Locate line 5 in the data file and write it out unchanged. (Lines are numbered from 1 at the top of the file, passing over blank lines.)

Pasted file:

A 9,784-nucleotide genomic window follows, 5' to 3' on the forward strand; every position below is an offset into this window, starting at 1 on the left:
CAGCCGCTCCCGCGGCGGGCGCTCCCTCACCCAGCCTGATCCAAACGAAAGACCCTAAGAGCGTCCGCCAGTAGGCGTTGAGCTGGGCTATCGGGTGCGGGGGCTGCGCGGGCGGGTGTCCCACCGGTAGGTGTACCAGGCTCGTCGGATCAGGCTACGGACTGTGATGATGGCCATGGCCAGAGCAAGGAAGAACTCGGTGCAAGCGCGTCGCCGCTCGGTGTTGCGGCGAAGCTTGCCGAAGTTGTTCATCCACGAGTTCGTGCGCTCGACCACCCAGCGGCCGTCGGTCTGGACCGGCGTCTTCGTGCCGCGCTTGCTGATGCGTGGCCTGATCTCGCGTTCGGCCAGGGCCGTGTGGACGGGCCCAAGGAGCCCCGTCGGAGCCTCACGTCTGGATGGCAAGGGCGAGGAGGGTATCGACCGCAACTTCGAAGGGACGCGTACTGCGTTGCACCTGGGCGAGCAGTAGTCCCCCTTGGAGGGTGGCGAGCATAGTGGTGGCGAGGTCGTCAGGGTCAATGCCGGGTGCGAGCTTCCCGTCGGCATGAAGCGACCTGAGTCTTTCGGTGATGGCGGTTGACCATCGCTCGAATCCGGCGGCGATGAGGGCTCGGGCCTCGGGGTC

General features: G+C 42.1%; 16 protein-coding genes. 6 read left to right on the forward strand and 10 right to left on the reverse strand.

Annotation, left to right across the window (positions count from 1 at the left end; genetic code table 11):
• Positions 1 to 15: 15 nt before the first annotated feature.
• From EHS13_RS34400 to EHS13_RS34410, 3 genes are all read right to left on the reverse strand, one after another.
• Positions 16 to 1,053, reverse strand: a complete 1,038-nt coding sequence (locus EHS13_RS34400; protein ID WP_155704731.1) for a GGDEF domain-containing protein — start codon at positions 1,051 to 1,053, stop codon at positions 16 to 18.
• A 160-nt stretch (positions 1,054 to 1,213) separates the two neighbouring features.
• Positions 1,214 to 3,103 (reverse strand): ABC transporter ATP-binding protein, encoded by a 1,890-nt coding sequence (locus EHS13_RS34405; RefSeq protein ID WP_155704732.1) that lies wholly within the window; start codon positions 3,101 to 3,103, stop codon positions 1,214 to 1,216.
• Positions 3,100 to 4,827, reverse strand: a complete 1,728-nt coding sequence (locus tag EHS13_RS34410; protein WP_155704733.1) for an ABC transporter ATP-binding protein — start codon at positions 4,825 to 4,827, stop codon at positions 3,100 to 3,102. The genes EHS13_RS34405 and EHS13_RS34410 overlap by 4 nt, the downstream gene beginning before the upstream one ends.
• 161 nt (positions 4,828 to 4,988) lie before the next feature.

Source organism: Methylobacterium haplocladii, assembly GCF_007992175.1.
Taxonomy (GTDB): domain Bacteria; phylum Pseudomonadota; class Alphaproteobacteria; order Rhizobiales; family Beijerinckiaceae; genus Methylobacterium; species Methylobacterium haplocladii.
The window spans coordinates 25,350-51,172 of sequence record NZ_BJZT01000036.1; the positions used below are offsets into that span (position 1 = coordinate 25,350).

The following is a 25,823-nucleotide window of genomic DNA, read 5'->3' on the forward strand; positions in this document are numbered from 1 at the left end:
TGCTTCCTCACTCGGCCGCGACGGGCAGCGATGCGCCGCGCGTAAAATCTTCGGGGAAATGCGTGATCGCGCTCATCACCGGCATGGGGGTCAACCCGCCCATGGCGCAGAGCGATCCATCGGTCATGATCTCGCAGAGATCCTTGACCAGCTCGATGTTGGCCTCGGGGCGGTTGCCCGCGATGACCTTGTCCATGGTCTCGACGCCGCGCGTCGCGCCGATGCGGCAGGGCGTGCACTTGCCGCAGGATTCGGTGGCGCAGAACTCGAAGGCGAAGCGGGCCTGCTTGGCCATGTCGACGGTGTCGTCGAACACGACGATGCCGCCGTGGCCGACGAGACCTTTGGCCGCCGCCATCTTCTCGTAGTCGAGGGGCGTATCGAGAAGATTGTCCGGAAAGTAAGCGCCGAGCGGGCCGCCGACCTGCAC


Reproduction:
• Positions 1 to 15: 15 nt before the first annotated feature.